The industry isn't laughing
I enjoyed your editorial in the January 2003 Vision Systems Design...; In your recent editorial (January 2003, p. 48) you hit the nail right on the head...; MORE...
I enjoyed your editorial in the January 2003 Vision Systems Design. The savvy manufacturing managers that you refer to have been brainwashed into acceptance of mediocrity, fixating on component price while tending to trivialize what is required for the completion of a successful MV solution. It's trivialized because that's how the smart camera marketers want it.
"Look Ma, No Engineering" should be "Some Assembly Required" or "Actual Results may Vary." It is definitely the main challenge that all MV solution-oriented people and companies face.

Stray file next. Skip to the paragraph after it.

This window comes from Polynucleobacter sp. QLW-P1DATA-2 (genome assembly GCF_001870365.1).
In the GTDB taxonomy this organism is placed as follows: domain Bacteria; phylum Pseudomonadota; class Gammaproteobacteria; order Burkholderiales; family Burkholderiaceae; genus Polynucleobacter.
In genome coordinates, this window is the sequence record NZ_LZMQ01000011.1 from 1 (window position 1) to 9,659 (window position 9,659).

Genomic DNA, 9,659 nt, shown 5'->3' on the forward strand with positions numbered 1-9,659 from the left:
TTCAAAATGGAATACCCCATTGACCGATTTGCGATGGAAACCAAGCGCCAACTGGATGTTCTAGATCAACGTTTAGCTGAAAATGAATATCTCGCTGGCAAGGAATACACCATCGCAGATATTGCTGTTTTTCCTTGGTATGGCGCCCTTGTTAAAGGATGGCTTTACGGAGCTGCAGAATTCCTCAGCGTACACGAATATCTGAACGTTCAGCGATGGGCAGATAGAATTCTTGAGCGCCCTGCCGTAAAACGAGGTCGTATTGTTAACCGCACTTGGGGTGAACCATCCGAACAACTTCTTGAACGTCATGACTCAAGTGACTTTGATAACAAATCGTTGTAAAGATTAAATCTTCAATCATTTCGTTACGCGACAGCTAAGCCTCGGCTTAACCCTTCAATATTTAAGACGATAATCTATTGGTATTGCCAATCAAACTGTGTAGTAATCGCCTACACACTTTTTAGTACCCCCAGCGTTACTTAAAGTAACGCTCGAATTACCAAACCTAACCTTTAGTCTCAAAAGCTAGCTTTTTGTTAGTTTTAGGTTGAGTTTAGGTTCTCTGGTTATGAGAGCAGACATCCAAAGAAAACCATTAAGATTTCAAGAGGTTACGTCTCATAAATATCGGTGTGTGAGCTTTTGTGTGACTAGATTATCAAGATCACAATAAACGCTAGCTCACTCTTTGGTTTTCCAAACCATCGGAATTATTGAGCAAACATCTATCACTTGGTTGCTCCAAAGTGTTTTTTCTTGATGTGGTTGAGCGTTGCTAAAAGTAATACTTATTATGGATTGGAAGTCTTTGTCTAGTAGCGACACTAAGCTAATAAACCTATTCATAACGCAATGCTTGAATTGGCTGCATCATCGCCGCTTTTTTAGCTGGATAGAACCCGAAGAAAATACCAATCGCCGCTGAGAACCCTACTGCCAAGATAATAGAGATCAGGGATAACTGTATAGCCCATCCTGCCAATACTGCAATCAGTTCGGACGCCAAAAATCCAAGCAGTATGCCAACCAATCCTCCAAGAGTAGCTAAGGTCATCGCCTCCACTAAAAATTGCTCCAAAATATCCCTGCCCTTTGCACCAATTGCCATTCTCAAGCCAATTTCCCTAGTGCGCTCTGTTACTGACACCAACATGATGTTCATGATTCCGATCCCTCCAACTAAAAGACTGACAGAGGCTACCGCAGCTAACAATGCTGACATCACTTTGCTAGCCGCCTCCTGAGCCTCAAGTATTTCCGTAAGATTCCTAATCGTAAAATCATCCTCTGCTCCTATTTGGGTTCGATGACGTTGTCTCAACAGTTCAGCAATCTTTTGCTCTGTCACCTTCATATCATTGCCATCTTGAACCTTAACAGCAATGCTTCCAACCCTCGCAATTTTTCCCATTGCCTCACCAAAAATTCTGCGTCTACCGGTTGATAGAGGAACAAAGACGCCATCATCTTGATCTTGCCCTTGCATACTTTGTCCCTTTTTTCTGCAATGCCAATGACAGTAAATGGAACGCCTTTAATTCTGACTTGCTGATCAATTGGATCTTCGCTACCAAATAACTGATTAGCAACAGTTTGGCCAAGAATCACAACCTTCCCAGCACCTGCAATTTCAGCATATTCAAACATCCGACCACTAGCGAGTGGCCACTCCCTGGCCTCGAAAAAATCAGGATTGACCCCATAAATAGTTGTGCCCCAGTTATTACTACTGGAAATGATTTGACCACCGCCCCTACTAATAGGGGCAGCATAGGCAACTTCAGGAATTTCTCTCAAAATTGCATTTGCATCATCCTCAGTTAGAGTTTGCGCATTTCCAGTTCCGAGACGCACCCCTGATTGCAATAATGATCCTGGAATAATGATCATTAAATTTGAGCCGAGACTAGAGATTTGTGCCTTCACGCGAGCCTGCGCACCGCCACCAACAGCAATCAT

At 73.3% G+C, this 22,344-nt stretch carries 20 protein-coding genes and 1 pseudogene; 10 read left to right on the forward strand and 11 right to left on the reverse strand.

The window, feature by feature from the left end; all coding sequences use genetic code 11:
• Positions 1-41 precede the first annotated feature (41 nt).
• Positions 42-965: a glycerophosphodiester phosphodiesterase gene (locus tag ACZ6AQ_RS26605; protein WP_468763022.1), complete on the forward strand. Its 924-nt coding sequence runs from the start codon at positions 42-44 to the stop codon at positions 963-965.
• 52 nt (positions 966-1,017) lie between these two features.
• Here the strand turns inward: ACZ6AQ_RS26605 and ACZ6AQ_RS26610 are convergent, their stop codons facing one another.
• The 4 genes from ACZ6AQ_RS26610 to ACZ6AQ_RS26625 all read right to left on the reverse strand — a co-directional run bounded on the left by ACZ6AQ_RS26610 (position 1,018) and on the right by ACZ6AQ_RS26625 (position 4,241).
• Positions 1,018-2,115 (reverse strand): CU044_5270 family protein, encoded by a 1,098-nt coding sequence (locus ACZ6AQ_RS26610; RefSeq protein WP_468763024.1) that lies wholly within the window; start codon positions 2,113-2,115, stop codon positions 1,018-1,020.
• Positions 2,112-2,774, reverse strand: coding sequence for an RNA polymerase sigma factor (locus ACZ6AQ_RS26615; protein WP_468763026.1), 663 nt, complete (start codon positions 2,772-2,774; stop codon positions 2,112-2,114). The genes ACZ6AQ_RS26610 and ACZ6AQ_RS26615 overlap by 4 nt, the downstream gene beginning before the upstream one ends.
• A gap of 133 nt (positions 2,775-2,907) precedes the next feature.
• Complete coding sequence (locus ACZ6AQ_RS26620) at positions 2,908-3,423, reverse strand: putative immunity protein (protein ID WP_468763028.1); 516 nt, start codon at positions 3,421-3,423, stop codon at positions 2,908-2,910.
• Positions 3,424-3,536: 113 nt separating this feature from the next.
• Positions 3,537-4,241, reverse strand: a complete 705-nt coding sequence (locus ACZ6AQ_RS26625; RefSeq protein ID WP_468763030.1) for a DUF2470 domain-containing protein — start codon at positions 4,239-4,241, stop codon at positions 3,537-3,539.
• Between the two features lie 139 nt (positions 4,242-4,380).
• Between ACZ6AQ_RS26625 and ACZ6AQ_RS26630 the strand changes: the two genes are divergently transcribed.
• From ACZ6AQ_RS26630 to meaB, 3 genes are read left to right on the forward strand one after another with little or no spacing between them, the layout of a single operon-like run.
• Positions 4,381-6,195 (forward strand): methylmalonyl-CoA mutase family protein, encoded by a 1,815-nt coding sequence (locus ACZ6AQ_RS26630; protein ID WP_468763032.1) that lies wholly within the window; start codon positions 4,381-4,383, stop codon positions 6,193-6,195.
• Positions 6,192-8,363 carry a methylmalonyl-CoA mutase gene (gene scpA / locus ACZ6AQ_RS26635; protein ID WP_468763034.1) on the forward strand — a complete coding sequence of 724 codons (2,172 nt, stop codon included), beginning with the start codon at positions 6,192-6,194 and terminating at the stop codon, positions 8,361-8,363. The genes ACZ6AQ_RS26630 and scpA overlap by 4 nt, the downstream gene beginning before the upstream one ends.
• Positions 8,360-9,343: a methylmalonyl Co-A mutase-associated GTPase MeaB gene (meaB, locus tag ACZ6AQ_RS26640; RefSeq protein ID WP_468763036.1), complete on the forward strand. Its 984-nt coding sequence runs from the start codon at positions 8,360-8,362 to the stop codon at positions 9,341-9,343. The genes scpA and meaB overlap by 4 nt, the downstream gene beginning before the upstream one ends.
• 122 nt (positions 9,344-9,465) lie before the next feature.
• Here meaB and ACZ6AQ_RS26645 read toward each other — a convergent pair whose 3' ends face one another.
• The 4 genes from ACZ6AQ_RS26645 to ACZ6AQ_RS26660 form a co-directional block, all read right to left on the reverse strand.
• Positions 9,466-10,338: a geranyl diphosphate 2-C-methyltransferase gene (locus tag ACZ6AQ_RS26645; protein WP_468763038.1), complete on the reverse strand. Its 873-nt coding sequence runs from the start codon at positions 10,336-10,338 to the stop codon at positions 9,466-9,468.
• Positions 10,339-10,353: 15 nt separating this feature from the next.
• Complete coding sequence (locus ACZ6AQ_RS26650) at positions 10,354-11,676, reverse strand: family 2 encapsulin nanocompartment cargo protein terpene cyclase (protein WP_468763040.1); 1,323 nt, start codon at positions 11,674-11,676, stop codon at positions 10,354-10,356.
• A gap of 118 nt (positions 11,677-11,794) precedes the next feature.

PPT Vision Inc. , Eden Praire, MN
In your recent editorial (January 2003, p. 48) you hit the nail right on the head. Our company deals with many end users in the imaging market, and we hear the same issues/horror stories that you wrote about. It is very true that application-specific problems are not easily solved by general solutions. Application solutions take time, patience, and an understanding of many different technology areas. I have to say that you are challenging the industry to step it up a notch, and I believe that is a good thing.
Edmund Industrial Optics
Your recent editorial (Jan. 2003, p. 48) hit the nail on the head in more ways than one. The context of your term "plug and play" makes me think you are referring to what has also been called "plug and chug." There are many practitioners who do very well with textbook problems where they can just fill in the blanks of some equation or dialog. When it comes to originality and solving application-specific problems, they fall short. In my opinion we need to be able to translate technology potential into application reality so that it satisfies the bottom lines of our companies and customers.